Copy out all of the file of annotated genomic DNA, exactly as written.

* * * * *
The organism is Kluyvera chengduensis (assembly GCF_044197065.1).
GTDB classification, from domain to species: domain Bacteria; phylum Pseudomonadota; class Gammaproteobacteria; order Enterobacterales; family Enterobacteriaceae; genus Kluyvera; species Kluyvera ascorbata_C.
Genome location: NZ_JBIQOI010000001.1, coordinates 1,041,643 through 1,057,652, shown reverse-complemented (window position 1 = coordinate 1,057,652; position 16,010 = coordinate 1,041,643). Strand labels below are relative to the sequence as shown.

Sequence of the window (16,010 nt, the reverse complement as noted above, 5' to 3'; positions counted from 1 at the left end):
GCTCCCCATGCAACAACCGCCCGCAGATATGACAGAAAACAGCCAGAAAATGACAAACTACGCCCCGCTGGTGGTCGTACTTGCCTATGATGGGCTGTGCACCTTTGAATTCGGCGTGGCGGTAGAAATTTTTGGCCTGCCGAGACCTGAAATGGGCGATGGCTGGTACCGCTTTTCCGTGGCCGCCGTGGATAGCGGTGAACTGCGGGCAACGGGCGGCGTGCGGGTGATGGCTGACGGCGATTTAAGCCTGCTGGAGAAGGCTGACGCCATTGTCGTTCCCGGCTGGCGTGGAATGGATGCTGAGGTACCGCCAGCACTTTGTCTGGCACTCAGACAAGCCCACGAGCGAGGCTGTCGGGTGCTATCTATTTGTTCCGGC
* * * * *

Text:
The organism is Kluyvera chengduensis (assembly GCF_044197065.1).
GTDB classification, from domain to species: domain Bacteria; phylum Pseudomonadota; class Gammaproteobacteria; order Enterobacterales; family Enterobacteriaceae; genus Kluyvera; species Kluyvera ascorbata_C.
Genome location: NZ_JBIQOI010000001.1, coordinates 1,041,643 through 1,057,652, shown reverse-complemented (window position 1 = coordinate 1,057,652; position 16,010 = coordinate 1,041,643). Strand labels below are relative to the sequence as shown.

Sequence of the window (16,010 nt, the reverse complement as noted above, 5' to 3'; positions counted from 1 at the left end):
GCTCCCCATGCAACAACCGCCCGCAGATATGACAGAAAACAGCCAGAAAATGACAAACTACGCCCCGCTGGTGGTCGTACTTGCCTATGATGGGCTGTGCACCTTTGAATTCGGCGTGGCGGTAGAAATTTTTGGCCTGCCGAGACCTGAAATGGGCGATGGCTGGTACCGCTTTTCCGTGGCCGCCGTGGATAGCGGTGAACTGCGGGCAACGGGCGGCGTGCGGGTGATGGCTGACGGCGATTTAAGCCTGCTGGAGAAGGCTGACGCCATTGTCGTTCCCGGCTGGCGTGGAATGGATGCTGAGGTACCGCCAGCACTTTGTCTGGCACTCAGACAAGCCCACGAGCGAGGCTGTCGGGTGCTATCTATTTGTTCCGGC